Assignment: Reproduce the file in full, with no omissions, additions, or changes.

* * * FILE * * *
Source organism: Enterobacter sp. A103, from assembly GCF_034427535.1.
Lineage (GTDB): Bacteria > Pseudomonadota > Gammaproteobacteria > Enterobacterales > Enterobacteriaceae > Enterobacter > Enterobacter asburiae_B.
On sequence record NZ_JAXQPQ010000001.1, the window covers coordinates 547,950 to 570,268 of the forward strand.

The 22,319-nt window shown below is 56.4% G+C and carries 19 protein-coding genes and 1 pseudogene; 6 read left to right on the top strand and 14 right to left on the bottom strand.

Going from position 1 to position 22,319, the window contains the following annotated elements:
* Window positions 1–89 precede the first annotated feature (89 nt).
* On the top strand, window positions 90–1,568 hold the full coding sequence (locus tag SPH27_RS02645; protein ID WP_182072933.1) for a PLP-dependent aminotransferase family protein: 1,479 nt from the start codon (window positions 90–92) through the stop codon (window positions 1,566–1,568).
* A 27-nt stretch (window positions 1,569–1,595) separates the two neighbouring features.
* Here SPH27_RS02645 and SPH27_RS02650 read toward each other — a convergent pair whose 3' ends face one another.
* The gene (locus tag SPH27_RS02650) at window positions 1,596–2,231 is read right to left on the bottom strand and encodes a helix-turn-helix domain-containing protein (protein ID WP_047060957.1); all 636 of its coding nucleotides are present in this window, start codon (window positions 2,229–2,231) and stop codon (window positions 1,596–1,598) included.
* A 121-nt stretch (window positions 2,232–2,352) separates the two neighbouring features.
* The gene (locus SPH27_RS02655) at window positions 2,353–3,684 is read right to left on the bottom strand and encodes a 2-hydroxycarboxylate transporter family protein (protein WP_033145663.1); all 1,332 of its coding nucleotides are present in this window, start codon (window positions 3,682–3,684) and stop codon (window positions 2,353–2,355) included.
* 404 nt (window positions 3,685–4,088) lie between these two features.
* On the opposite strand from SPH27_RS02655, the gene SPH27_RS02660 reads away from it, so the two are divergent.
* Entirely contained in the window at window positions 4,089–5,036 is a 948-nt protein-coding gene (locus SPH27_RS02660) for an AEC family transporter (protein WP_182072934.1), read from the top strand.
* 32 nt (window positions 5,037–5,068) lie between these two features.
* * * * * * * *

Source organism: Enterobacter sp. A103, from assembly GCF_034427535.1.
Lineage (GTDB): Bacteria > Pseudomonadota > Gammaproteobacteria > Enterobacterales > Enterobacteriaceae > Enterobacter > Enterobacter asburiae_B.
On sequence record NZ_JAXQPQ010000001.1, the window covers coordinates 547,950 to 570,268 of the forward strand.

The 22,319-nt window shown below is 56.4% G+C and carries 19 protein-coding genes and 1 pseudogene; 6 read left to right on the top strand and 14 right to left on the bottom strand.

Going from position 1 to position 22,319, the window contains the following annotated elements:
* Window positions 1–89 precede the first annotated feature (89 nt).
* On the top strand, window positions 90–1,568 hold the full coding sequence (locus tag SPH27_RS02645; protein ID WP_182072933.1) for a PLP-dependent aminotransferase family protein: 1,479 nt from the start codon (window positions 90–92) through the stop codon (window positions 1,566–1,568).
* A 27-nt stretch (window positions 1,569–1,595) separates the two neighbouring features.
* Here SPH27_RS02645 and SPH27_RS02650 read toward each other — a convergent pair whose 3' ends face one another.
* The gene (locus tag SPH27_RS02650) at window positions 1,596–2,231 is read right to left on the bottom strand and encodes a helix-turn-helix domain-containing protein (protein ID WP_047060957.1); all 636 of its coding nucleotides are present in this window, start codon (window positions 2,229–2,231) and stop codon (window positions 1,596–1,598) included.
* A 121-nt stretch (window positions 2,232–2,352) separates the two neighbouring features.
* The gene (locus SPH27_RS02655) at window positions 2,353–3,684 is read right to left on the bottom strand and encodes a 2-hydroxycarboxylate transporter family protein (protein WP_033145663.1); all 1,332 of its coding nucleotides are present in this window, start codon (window positions 3,682–3,684) and stop codon (window positions 2,353–2,355) included.
* 404 nt (window positions 3,685–4,088) lie between these two features.
* On the opposite strand from SPH27_RS02655, the gene SPH27_RS02660 reads away from it, so the two are divergent.
* Entirely contained in the window at window positions 4,089–5,036 is a 948-nt protein-coding gene (locus SPH27_RS02660) for an AEC family transporter (protein WP_182072934.1), read from the top strand.
* 32 nt (window positions 5,037–5,068) lie between these two features.